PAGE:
On Thursday in Berlin, Joan Baez, 74, will receive the 2015 Amnesty International Ambassador of Conscience Award, along with the artist Ai Weiwei. Though many know her first for her gently trilling soprano voice, activism is as much a part of Baez’s identity as the sound that led LIFE to declare her, in 1962, “the best folk singer of them all.”
From her performance at the landmark civil rights march from Selma to Montgomery in 1965 to her advocacy for migrant farm workers and gay rights to her denunciation of torture and the death penalty, Baez has championed human rights both on- and offstage. Like two of her major influences, Pete Seeger and Marian Anderson, Baez demonstrated how fame can be used as a platform for activism.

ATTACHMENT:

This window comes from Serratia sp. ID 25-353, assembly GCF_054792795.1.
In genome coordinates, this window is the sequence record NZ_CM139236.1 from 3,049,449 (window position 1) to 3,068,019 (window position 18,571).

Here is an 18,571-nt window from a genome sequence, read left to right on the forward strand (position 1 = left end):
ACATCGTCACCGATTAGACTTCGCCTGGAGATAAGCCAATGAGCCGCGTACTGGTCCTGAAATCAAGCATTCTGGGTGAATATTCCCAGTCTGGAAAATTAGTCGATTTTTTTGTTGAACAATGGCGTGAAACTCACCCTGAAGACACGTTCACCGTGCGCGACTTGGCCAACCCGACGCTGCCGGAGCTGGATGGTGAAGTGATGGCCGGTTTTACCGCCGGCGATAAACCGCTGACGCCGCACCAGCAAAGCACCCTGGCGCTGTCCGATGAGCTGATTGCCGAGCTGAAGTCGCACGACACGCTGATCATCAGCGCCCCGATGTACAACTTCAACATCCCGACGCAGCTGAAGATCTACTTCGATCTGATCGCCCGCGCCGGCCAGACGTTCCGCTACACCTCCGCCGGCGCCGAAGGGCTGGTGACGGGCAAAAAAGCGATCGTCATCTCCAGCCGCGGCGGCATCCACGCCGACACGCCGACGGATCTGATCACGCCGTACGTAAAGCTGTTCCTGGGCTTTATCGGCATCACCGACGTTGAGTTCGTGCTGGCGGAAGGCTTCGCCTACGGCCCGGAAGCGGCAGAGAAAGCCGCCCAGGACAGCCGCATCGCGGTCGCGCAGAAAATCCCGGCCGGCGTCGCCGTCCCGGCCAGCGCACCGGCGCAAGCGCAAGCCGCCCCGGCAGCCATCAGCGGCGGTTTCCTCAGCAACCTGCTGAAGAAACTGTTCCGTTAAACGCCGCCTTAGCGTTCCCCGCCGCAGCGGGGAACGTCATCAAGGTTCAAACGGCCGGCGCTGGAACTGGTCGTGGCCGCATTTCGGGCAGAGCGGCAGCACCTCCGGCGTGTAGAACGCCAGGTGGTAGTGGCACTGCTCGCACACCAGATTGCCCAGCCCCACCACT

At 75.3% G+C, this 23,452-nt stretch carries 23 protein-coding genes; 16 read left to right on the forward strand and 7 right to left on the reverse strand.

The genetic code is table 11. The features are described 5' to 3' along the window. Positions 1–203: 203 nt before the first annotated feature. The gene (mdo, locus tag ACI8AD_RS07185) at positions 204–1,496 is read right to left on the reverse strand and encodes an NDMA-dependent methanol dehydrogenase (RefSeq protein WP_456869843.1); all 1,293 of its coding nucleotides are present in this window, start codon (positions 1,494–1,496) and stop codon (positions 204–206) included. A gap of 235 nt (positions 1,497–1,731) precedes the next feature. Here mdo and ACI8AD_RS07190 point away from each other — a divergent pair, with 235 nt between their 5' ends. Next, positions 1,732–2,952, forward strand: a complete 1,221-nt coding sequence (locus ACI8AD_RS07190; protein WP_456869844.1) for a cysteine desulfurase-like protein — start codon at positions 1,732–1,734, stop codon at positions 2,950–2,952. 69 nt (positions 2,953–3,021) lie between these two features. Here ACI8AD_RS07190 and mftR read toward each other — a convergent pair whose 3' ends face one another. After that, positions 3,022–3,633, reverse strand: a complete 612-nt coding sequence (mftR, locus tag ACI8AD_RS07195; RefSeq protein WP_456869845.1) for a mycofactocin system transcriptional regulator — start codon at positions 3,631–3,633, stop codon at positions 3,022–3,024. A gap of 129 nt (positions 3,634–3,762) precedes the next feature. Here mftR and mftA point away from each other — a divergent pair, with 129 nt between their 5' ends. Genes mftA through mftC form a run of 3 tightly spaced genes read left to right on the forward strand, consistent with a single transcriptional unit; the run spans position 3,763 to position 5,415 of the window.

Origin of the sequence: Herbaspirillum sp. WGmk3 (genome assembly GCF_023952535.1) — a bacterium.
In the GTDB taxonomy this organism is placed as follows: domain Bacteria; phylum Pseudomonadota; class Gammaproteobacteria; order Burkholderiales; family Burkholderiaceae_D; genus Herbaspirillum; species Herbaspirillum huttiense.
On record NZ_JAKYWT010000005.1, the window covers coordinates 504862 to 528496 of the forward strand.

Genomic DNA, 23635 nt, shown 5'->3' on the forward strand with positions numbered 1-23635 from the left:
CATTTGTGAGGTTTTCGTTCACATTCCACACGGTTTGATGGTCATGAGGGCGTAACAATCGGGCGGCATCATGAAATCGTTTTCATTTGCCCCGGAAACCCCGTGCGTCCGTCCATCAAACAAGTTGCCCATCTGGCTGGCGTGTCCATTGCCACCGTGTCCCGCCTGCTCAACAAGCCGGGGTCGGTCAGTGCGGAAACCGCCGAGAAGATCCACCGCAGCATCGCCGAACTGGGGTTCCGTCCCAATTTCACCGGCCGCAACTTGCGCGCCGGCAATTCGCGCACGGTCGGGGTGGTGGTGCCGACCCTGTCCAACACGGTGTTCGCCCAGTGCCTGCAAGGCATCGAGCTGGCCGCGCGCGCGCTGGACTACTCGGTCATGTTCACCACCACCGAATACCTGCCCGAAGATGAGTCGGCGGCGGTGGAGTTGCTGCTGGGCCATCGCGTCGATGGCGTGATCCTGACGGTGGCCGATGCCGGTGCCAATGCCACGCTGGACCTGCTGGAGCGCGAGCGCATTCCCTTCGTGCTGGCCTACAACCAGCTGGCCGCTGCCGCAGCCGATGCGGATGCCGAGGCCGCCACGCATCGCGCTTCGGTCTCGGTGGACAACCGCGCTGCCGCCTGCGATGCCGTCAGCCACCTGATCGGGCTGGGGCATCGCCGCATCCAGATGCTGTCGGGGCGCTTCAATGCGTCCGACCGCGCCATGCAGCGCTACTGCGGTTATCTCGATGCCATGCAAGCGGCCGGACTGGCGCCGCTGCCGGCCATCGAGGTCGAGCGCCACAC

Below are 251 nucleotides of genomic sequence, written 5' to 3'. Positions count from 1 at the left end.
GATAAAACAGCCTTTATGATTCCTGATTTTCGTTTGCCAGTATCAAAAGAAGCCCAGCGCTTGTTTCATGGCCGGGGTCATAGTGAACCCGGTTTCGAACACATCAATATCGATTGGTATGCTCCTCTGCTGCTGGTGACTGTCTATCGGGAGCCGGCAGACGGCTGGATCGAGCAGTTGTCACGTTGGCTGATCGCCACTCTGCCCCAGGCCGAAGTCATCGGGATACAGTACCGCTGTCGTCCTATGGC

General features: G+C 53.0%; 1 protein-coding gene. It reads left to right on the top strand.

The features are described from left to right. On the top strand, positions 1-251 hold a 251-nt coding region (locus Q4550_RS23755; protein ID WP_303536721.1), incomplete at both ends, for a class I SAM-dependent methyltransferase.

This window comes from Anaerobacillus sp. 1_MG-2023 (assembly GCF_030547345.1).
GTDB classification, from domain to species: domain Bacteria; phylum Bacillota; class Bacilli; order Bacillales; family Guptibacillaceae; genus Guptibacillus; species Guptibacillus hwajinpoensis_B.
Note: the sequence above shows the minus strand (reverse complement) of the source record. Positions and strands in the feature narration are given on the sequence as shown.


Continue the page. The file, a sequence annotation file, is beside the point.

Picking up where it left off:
Now, in honor of her award, LIFE revisits photographer Ralph Crane’s early-1960s portraits of Baez near her home in Carmel, Calif. “Standing on the shore,” the caption read, “she evokes the same wistful intensity that goes into her rare but luminous recordings of sweet laments.” Some of them were sweet laments, to be sure, but half a century later it’s clear that her music has been so much more.
Liz Ronk, who edited this gallery, is the Photo Editor for LIFE.com. Follow her on Twitter at @LizabethRonk.